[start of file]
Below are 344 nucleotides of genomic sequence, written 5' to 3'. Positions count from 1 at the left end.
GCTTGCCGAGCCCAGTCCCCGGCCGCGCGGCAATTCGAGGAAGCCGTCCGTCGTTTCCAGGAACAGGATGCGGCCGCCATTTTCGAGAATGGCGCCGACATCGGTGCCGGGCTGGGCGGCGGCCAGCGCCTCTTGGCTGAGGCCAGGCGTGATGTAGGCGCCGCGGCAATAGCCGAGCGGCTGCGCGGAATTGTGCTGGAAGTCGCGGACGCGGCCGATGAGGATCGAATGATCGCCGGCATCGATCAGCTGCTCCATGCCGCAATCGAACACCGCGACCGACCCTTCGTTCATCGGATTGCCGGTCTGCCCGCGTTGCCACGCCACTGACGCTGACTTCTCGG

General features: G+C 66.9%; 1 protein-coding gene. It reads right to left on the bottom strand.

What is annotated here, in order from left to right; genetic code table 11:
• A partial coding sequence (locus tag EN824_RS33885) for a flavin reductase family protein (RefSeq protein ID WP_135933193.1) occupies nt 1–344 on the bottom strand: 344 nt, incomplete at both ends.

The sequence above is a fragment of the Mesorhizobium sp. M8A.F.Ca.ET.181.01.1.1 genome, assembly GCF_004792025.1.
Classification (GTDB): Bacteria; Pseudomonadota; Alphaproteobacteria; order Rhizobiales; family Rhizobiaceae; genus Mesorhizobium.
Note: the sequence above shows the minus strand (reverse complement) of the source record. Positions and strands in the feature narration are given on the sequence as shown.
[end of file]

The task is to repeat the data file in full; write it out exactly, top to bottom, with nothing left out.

Below are 344 nucleotides of genomic sequence, written 5' to 3'. Positions count from 1 at the left end.
GCTTGCCGAGCCCAGTCCCCGGCCGCGCGGCAATTCGAGGAAGCCGTCCGTCGTTTCCAGGAACAGGATGCGGCCGCCATTTTCGAGAATGGCGCCGACATCGGTGCCGGGCTGGGCGGCGGCCAGCGCCTCTTGGCTGAGGCCAGGCGTGATGTAGGCGCCGCGGCAATAGCCGAGCGGCTGCGCGGAATTGTGCTGGAAGTCGCGGACGCGGCCGATGAGGATCGAATGATCGCCGGCATCGATCAGCTGCTCCATGCCGCAATCGAACACCGCGACCGACCCTTCGTTCATCGGATTGCCGGTCTGCCCGCGTTGCCACGCCACTGACGCTGACTTCTCGG

General features: G+C 66.9%; 1 protein-coding gene. It reads right to left on the bottom strand.

What is annotated here, in order from left to right; genetic code table 11:
• A partial coding sequence (locus tag EN824_RS33885) for a flavin reductase family protein (RefSeq protein ID WP_135933193.1) occupies nt 1–344 on the bottom strand: 344 nt, incomplete at both ends.

The sequence above is a fragment of the Mesorhizobium sp. M8A.F.Ca.ET.181.01.1.1 genome, assembly GCF_004792025.1.
Classification (GTDB): Bacteria; Pseudomonadota; Alphaproteobacteria; order Rhizobiales; family Rhizobiaceae; genus Mesorhizobium.
Note: the sequence above shows the minus strand (reverse complement) of the source record. Positions and strands in the feature narration are given on the sequence as shown.